Monday, 28 February 2011

Mootools and the Closure compiler

I (and Dan over at teadriven) have been battling with the Google Closure Compiler for a few days now. I say "we". As the more javascript literate Dan has been doing the vast majority of the work while I poke things with sticks and apply googlefu to trying to find solutions to problems.

The first interesting thing is that, if you search for information about how mootools works with the closure compiler, you'll find next to nothing. There's a very brief post from 2009 claiming that mootools + closure compiler "behaves quite nicely", and a couple of posts stating that you can only use advanced optimisations on closure if you've designed your code for it, and you know what you're doing. Setting the "you need to know what you're doing" part of it aside for a moment the implication is that mootools and closure don't behave quite nicely together at all. This tallies with what we've seen. Initially we were thinking we just needed to provide an externs file for Mootools and we were a little surprised that one didn't exist in the closure contribs. Then Dan started trying to make one while I blithely disappeared to try to fix my bike, which is a whole different story. A story punctuated with increasingly irate/despairing IMs popping up on my phone as the fundamental differences of opinion between Closure and Mootools started to become apparent.

We're nearly at a point where our js has been hacked to work, but it's not a case of having made Mootools and Closure work well together. And here's some of the reasons why:

  1. Javascript sucks at object orientation. Why is that a problem? Because there's no standard way to do object orientation in javascript. Mootools and Closure approach the problem differently. Closure requires javadoc tags to help it to parse the javascript correctly, and there's currently no tag that allows you to describe a mootools-style object definition. Therefore Closure doesn't like Mootools.
  2. Closure doesn't like you messing with Element. More accurately, it doesn't like you overloading the w3c Element. Mootools does overload Element (I know, technically it doesn't, it redefines it). Therefore, Closure doesn't like Mootools.
  3. There is no externs file for Mootools. If you want to use Mootools without compiling it in to your code, you need an externs file. Currently, none exist. Therefore, Closure doesn't like Mootools. Until the other problems are solved, there's no point making one which I suppose explains this.
The last problem is relatively trivial but the first two are real issues. For the first, the best way I can see around it is for the Closure compiler code to make explicit provision for the Mootools way of doing things, probably through a specific javadoc tag. I'm sure this isn't high up the priority list for The Google. We've pulled the source, though, so there's at least the chance we'll find the time to attempt to hack such a thing in. You can sort of hack your javascript into line, though.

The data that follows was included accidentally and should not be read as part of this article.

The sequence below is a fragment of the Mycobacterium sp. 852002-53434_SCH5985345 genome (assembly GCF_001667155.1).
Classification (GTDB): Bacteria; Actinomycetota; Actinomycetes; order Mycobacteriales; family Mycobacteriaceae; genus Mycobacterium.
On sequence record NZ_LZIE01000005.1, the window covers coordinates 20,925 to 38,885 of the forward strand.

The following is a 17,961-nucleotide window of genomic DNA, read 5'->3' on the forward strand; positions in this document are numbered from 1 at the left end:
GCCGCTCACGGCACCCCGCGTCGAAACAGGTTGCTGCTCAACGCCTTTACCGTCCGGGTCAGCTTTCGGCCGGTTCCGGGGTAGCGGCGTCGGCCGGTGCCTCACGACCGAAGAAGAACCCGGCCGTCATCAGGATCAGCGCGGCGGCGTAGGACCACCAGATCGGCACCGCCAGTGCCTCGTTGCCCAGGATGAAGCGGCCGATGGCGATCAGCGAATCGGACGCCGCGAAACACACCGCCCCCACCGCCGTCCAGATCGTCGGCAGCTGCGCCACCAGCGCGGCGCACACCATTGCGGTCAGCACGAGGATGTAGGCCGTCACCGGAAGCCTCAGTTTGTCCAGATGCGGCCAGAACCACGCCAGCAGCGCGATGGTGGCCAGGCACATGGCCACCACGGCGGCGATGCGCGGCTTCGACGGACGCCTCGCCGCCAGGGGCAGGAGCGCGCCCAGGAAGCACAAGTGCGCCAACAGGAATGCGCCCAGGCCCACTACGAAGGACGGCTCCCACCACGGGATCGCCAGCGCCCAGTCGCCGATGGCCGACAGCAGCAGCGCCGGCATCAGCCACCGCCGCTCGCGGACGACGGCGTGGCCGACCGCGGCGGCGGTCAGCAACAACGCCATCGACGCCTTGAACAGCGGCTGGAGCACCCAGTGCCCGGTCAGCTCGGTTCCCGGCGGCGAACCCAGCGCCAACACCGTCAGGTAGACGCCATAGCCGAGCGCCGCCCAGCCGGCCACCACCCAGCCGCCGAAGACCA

To create a class in Mootools, you pass in an object of properties and functions to the Class function, which then spits out a new one of the things defined by the object you passed in. There's nothing there that's inherently wrong from Closures point of view, except you need to somehow tell Closure that this is a class instantiation based upon the object you pass in (it is expecting you to be a little more traditional and create a class with a constructor function which you tag with a @constructor javadoc). Closure is, therefore, confused by what "this" you're referring to inside the class. This can hackily be resolved on a case-by-case basis by liberal use of the @this javadoc tag, which is messy. It'd be much nicer to be able to tag something as a mootools-style constructor in Closure, and that would also allow Closure to understand the object inheritance tree (which is sort of broken with this hack).

As for problem two - again, I can't really find anything on the web that talks about this. I suppose nothing else (other than mootools) really tries to overload Element, so no one else has this issue. Not entirely sure why Closure protests, or how one is supposed to tell it that you're overloading/redefining Element and no, really, that's fine. I suppose going through Mootools and renaming Element as "Mooliment" or something could, potentially, be a workaround.

Slightly frustrating to have no definitive resolution to tail this post, but there's so little information out there about this problem at time of writing that even a "mootools and closure don't work well together" post seemed like a useful contribution of sorts.

1 comment:

Matthew Windwer said...

Very interesting! I just became aware that closure does not work well (if at all) with mootools and ADVANCED_OPTIMIZATIONS. Thanks for the post, and keep us updated if you have come to any sort of resolution.